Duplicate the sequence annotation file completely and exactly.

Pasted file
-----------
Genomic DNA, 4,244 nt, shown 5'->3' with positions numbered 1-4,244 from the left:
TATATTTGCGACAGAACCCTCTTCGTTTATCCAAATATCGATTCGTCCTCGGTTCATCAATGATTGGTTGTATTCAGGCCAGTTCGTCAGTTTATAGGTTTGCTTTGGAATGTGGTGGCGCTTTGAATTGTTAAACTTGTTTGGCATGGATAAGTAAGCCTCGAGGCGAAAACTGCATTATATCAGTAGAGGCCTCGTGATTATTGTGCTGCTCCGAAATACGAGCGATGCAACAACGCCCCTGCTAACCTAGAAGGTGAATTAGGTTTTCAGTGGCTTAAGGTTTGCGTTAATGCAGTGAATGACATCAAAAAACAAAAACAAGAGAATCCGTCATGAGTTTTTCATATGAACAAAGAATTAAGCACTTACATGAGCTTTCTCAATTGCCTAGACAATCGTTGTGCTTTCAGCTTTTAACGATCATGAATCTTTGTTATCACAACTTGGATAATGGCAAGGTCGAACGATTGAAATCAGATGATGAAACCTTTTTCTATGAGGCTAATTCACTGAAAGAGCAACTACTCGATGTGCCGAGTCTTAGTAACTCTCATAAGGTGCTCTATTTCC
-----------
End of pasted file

Genomic DNA, 4,244 nt, shown 5'->3' with positions numbered 1-4,244 from the left:
TATATTTGCGACAGAACCCTCTTCGTTTATCCAAATATCGATTCGTCCTCGGTTCATCAATGATTGGTTGTATTCAGGCCAGTTCGTCAGTTTATAGGTTTGCTTTGGAATGTGGTGGCGCTTTGAATTGTTAAACTTGTTTGGCATGGATAAGTAAGCCTCGAGGCGAAAACTGCATTATATCAGTAGAGGCCTCGTGATTATTGTGCTGCTCCGAAATACGAGCGATGCAACAACGCCCCTGCTAACCTAGAAGGTGAATTAGGTTTTCAGTGGCTTAAGGTTTGCGTTAATGCAGTGAATGACATCAAAAAACAAAAACAAGAGAATCCGTCATGAGTTTTTCATATGAACAAAGAATTAAGCACTTACATGAGCTTTCTCAATTGCCTAGACAATCGTTGTGCTTTCAGCTTTTAACGATCATGAATCTTTGTTATCACAACTTGGATAATGGCAAGGTCGAACGATTGAAATCAGATGATGAAACCTTTTTCTATGAGGCTAATTCACTGAAAGAGCAACTACTCGATGTGCCGAGTCTTAGTAACTCTCATAAGGTGCTCTATTTCC